2.3 Jane Eyre in Thornfield
Jane Eyre’s rebellious spirit was crystallized. Jane expected to change the life from then on, but fate had decided otherwise: After Jane and Rochester fell in love with each other and got down to get marry, she unfortunately came to know in fact Rochester had got a legal wife, who seemed to be the shadow following Rochester and led to his moodiness all the time–Rochester was also a despairing person in need of salvation. Jane’s understanding of the double standard shows completely when she becomes aware of her feelings for Rochester; she is his intellectual, but not his social, equal. In her search for freedom, Jane struggles with the question of what type of freedom she wants. While Rochester initially offers Jane a chance to liberate her passions, Jane comes to realize that such freedom could also mean enslavement—by living as Rochester’s mistress, she would be sacrificing her dignity and integrity for the sake of her feelings. Even though Rochester insists Jane will break his heart if she refuses him. Torn between her love for Rochester and her own integrity, Jane flees Thornfield in the middle of the night, with very little money and nowhere to go.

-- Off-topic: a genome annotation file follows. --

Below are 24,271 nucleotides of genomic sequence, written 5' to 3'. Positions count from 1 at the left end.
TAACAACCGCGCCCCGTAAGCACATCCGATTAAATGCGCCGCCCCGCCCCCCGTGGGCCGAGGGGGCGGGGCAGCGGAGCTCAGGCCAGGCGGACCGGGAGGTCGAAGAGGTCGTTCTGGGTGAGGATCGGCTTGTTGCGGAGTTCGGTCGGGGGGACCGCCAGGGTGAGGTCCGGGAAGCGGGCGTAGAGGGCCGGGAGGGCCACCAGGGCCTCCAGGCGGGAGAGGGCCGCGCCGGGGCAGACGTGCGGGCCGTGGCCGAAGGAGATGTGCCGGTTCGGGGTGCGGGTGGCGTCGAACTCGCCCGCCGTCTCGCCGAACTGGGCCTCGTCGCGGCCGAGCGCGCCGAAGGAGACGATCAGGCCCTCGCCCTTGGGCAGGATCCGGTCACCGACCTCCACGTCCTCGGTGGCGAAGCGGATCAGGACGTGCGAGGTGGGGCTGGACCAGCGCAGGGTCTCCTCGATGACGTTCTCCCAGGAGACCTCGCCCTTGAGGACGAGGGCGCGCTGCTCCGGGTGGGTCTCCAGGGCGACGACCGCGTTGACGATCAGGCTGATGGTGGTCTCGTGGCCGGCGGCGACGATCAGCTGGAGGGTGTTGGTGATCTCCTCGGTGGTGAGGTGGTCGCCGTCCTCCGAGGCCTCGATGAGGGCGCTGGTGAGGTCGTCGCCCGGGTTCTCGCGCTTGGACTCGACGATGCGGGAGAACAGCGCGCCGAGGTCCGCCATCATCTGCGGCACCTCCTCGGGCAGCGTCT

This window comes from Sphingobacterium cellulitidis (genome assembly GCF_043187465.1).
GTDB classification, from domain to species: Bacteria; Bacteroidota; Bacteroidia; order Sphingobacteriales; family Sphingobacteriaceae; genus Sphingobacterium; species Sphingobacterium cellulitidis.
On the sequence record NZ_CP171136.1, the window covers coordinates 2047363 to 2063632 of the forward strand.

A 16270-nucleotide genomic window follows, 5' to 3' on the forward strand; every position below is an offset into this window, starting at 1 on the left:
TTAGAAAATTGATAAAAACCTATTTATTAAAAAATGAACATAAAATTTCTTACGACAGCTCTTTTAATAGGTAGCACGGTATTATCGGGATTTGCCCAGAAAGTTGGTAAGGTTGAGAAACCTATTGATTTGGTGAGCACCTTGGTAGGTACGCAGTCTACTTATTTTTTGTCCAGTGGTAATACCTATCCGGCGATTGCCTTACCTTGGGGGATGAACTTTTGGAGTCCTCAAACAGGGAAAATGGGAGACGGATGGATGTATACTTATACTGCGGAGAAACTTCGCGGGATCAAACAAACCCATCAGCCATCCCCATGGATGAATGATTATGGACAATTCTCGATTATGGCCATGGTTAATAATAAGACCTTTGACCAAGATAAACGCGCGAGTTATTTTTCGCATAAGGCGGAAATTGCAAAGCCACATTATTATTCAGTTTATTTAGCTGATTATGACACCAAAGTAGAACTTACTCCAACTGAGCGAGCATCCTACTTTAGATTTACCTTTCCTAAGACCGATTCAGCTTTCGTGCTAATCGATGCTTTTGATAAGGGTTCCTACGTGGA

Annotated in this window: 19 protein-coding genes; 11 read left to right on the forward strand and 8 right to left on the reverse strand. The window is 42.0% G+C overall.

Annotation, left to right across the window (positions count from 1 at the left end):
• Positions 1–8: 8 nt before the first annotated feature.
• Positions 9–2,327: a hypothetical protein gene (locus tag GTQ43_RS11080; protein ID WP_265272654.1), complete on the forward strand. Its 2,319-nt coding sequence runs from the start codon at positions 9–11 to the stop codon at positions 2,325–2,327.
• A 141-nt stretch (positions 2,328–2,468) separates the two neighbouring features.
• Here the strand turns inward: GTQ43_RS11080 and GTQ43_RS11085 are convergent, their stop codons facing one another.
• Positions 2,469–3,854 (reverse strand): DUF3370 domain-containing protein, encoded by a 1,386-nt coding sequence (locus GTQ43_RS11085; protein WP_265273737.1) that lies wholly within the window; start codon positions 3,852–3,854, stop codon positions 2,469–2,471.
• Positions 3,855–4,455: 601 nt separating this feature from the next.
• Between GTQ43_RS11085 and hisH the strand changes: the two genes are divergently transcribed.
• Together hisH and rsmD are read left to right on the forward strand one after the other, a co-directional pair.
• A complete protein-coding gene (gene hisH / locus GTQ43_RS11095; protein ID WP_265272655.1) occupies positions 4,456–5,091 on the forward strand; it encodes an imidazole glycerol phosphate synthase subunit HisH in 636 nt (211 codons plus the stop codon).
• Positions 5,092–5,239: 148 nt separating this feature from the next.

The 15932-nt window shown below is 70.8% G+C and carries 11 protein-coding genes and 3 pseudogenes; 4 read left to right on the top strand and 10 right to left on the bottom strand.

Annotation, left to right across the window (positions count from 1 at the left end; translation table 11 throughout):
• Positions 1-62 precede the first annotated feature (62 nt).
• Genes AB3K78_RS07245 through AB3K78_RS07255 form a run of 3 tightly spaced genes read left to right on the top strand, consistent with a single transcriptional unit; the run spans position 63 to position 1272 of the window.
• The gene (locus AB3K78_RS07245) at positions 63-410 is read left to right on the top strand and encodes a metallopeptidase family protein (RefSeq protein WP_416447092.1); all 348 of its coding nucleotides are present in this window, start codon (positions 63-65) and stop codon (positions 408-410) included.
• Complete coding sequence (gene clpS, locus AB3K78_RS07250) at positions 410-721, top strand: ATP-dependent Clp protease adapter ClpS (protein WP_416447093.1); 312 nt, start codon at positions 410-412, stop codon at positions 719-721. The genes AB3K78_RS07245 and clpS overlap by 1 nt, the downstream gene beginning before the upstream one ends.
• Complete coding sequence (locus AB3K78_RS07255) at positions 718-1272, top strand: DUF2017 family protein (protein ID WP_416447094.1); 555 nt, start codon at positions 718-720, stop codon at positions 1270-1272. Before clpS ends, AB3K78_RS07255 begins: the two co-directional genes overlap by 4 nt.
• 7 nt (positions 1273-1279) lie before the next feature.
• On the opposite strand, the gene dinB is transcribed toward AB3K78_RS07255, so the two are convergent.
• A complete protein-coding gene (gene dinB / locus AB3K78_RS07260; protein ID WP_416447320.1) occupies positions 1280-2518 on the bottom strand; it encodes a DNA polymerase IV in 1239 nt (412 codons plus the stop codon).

2.4 Jane Eyre in Moor House